wall = game_map.tiles[x][y].block_sight

                if visible:
                    if wall:
                        libtcod.console_set_char_background(con, x, y, colors.get('light_wall'), libtcod.BKGND_SET)
                    else:
                        libtcod.console_set_char_background(con, x, y, colors.get('light_ground'), libtcod.BKGND_SET)
                else:
                    if wall:
                        libtcod.console_set_char_background(con, x, y, colors.get('dark_wall'), libtcod.BKGND_SET)
                    else:
                        libtcod.console_set_char_background(con, x, y, colors.get('dark_ground'), libtcod.BKGND_SET)

    # Draw all entities in the list
    for entity in entities:
        draw_entity(con, entity)

    libtcod.console_blit(con, 0, 0, screen_width, screen_height, 0, 0, 0)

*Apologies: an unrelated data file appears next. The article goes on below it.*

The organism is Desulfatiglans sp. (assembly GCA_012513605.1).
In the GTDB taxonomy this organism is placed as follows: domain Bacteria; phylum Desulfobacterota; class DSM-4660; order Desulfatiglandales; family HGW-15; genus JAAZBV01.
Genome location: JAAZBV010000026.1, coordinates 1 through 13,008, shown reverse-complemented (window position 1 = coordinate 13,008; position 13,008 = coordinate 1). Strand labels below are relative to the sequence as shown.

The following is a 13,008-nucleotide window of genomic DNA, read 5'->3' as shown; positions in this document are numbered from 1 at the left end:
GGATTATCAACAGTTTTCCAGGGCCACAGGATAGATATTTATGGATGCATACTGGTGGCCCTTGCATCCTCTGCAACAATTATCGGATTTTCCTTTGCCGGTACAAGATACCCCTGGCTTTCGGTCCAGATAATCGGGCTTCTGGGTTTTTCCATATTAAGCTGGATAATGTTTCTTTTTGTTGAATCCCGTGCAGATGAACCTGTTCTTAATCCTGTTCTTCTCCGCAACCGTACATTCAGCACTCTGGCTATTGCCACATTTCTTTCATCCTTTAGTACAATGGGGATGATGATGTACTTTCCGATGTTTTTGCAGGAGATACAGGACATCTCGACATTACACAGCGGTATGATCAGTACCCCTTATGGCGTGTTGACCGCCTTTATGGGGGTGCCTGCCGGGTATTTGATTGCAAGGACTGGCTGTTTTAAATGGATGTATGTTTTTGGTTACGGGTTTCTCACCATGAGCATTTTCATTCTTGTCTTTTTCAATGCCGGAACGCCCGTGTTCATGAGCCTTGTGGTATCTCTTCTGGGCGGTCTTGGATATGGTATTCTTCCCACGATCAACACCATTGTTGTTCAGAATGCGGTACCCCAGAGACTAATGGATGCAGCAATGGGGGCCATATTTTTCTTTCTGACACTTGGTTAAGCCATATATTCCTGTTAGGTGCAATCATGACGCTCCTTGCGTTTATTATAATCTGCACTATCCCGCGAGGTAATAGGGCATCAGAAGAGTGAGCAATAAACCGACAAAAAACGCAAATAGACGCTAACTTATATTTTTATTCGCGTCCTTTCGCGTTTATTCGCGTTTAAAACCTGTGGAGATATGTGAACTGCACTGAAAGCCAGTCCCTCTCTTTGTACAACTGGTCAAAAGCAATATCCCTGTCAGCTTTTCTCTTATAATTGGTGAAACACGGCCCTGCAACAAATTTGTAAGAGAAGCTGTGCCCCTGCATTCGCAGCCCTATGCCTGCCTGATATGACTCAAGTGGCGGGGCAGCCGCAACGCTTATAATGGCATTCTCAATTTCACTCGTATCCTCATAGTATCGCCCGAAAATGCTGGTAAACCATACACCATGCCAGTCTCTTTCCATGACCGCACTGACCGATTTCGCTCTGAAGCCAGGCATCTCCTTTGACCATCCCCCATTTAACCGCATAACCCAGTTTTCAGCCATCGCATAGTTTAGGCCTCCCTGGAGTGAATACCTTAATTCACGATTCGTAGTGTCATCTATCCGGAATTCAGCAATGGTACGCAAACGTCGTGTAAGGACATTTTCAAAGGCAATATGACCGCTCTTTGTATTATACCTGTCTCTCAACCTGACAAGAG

* Note: Blue denotes lines that are exactly the same as before, expect for their indentation. The if statements for fov_recompute and visible force certain lines to be indented farther than they were before. Remember, this is Python, indentation matters!

Now our render_all function will display tiles differently, depending on if they're in our field of view or not. If a tile falls in the fov_map, we draw it with the 'light' colors, and if not, we draw the 'dark' version.

The definition of render_all has changed, so be sure to update it in engine.py. While we're at it, let's set fov_recompute to False after we call render_all.

        ...